Introduction to DACA
Deferred Action for Childhood Arrivals (DACA) was signed as an executive order by former President Barack Obama on June 15, 2012. It was aimed at providing temporary work permits to people who met the following criteria:
- You came to the United States before reaching your 16th birthday
- You have continuously resided in the United States since June 15, 2007, up to the present time
- You were under the age of 31 as of June 15, 2012
- You entered without inspection before June 15, 2012, or your lawful immigration status expired as of June 15, 2012
- You are currently in school, have graduated or obtained your certificate of completion from high school, have obtained your general educational development certification, or you are an honorably discharged veteran of the Coast Guard or Armed Forces of the United States
- You have not been convicted of a felony, significant misdemeanor, or three or more misdemeanors, and do not otherwise pose a threat
- You were present in the United States on June 15, 2012, and at the time of making your request for consideration of deferred action with USCIS
Proponents of the idea to provide illegal immigrants with legal status and a path to citizenship criticize DACA as being too narrow in scope, while its opponents do not approve of it simply because an illegal immigrant is in the United States illegally and therefore should be deported to their country of citizenship or origin regardless of how long they have been to the United States. And while proponents justify their opinion on the issue on the grounds that childhood arrivals came to the United States to no fault of their own but because their parents made a mistake, opponents counter it by saying that children always suffer the consequences of their parents’ actions. Opponents would give an extreme example (extreme on purpose – so that the point is as convincing as possible) similar to the following:
If a father of a daughter murders an individual (for example, a first-degree murder which is premeditated), the law says that that father should go to prison for life or be executed, depending on the state where the crime was committed. Either way, if justice is to be served, his daughter will forever be negatively impacted by the fact that she will never be able to have her father wake her up in the morning, put her to sleep at night, or help her with daily activities or just be with her anywhere at all.
As noted on the Department of Homeland Security’s website, DACA was expanded by a new memorandum by DHS on November 20, 2014 (Deferred Action for Parents of Americans and Lawful Permanent Residents (“DAPA”)) to include illegal immigrants of a larger age range to seek work authorization, and it also expanded the deferred action and work authorization from two years to three years. However, before it was implemented DAPA was successfully challenged by twenty-six states led by Texas, as the U.S. Court of Appeals for the Fifth Circuit blocked it on the grounds that DAPA was not compliant with relevant authorities (implementation would not be through notice-and-comment rulemaking). The case was later brought to the U.S. Supreme Court which ruled in a 4-4 ratio at a time when there was one vacant seat at the highest court due to Justice Antonin Scalia’s death. The 4-4 tie meant that the decision of the U.S. Court of Appeals stayed.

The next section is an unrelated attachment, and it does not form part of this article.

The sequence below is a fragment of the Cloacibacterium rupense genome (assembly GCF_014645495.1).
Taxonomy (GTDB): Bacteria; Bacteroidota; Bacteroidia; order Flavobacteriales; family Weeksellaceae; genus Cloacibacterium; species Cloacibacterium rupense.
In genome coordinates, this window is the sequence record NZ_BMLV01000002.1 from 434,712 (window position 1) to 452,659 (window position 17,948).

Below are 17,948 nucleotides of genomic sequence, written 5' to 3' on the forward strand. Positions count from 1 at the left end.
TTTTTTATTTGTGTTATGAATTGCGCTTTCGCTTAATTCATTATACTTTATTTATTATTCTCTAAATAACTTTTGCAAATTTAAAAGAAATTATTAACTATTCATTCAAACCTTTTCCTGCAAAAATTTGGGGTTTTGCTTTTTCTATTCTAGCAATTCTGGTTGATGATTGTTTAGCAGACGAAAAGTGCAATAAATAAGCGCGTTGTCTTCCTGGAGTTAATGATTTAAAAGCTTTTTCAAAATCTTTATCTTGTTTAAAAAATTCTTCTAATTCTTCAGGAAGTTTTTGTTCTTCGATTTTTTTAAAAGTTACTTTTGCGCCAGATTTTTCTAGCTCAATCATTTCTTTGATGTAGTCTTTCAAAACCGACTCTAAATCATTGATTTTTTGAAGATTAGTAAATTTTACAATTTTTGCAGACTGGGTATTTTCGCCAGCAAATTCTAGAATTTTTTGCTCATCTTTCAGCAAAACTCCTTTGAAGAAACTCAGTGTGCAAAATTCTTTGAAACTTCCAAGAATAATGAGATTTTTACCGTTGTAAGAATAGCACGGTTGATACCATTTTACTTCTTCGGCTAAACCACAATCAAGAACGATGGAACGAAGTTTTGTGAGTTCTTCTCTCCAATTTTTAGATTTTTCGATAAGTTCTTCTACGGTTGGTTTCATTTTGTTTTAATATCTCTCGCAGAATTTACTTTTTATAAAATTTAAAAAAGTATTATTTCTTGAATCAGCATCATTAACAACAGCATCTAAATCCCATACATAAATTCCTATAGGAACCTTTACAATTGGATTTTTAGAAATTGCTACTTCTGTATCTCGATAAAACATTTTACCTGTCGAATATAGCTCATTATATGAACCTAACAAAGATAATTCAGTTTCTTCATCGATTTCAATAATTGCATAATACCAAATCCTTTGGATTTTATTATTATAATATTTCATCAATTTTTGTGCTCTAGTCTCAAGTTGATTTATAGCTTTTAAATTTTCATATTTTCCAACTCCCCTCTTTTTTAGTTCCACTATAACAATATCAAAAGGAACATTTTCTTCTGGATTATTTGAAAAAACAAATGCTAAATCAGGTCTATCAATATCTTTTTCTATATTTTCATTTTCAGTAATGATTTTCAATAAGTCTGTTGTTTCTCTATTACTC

President Donald Trump Rescinded DACA: Implications
On September 5, 2017, President Donald Trump announced what the administration refers to as “the orderly phase out of the program”. While few people paid attention to all of the facts, the choice of that day by President Trump to rescind DACA is likely due to a letter sent by Texas and other states to Attorney General Jeff Sessions where the group threatened to sue the federal government if by September 5, 2017 DACA is not phased out.
The rescission includes “a limited, six-month window during which [the Department of Homeland Security] will consider certain requests for DACA and applications for work authorization, under specific parameters”.
The emphasis should be on the six-month window. On September 6, 2017, President Trump stated that “Congress, I really believe, wants to take care of this situation,” while the Speaker of the U.S. House of Representatives Paul Ryan supported his decision on the grounds that former President Barack Obama – in initiating DACA – overstepped his constitutional boundaries. Speaker Ryan added that “lawmakers would work in the coming months to find a compromise in how to protect the undocumented immigrants from being deported.” Encouraging news to the so-called Dreamers is that Speaker Ryan described them and the issue as “a symptom of a larger problem”, while also emphasizing on a “compromise”, a word to describe bipartisanship in Congress. The “larger problem is that we do not have control of our borders. And so it’s only reasonable and fitting that we also address the root cause of the problem, which is borders that are not sufficiently controlled, while we address this very real and very human problem that’s right in front of us.” Speaker Ryan’s statement suggests that all undocumented immigrants – not just Dreamers affected by the rescission of DACA – will witness a bipartisan immigration reform that will allow them to stay in the United States and potentially provide them with a path to citizenship.